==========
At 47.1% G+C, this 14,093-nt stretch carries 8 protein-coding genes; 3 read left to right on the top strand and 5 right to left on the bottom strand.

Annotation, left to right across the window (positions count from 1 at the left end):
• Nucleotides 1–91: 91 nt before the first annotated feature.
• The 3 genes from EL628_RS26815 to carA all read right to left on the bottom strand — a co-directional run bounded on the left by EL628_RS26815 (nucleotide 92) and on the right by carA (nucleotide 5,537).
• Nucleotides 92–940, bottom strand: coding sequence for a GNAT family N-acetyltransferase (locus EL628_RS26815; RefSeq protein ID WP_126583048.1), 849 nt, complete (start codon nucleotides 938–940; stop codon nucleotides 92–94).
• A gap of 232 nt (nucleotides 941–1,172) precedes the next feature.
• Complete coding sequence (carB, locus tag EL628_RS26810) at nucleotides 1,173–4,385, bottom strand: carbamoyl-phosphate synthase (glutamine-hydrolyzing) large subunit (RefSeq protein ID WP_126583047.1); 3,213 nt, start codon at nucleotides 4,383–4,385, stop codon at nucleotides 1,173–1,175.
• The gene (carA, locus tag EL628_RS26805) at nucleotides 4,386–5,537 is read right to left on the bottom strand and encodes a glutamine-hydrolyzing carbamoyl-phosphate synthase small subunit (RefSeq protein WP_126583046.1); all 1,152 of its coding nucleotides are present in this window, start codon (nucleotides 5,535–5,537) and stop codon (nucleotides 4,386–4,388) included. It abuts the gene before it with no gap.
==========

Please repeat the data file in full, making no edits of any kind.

At 47.1% G+C, this 14,093-nt stretch carries 8 protein-coding genes; 3 read left to right on the top strand and 5 right to left on the bottom strand.

Annotation, left to right across the window (positions count from 1 at the left end):
• Nucleotides 1–91: 91 nt before the first annotated feature.
• The 3 genes from EL628_RS26815 to carA all read right to left on the bottom strand — a co-directional run bounded on the left by EL628_RS26815 (nucleotide 92) and on the right by carA (nucleotide 5,537).
• Nucleotides 92–940, bottom strand: coding sequence for a GNAT family N-acetyltransferase (locus EL628_RS26815; RefSeq protein ID WP_126583048.1), 849 nt, complete (start codon nucleotides 938–940; stop codon nucleotides 92–94).
• A gap of 232 nt (nucleotides 941–1,172) precedes the next feature.
• Complete coding sequence (carB, locus tag EL628_RS26810) at nucleotides 1,173–4,385, bottom strand: carbamoyl-phosphate synthase (glutamine-hydrolyzing) large subunit (RefSeq protein ID WP_126583047.1); 3,213 nt, start codon at nucleotides 4,383–4,385, stop codon at nucleotides 1,173–1,175.
• The gene (carA, locus tag EL628_RS26805) at nucleotides 4,386–5,537 is read right to left on the bottom strand and encodes a glutamine-hydrolyzing carbamoyl-phosphate synthase small subunit (RefSeq protein WP_126583046.1); all 1,152 of its coding nucleotides are present in this window, start codon (nucleotides 5,535–5,537) and stop codon (nucleotides 4,386–4,388) included. It abuts the gene before it with no gap.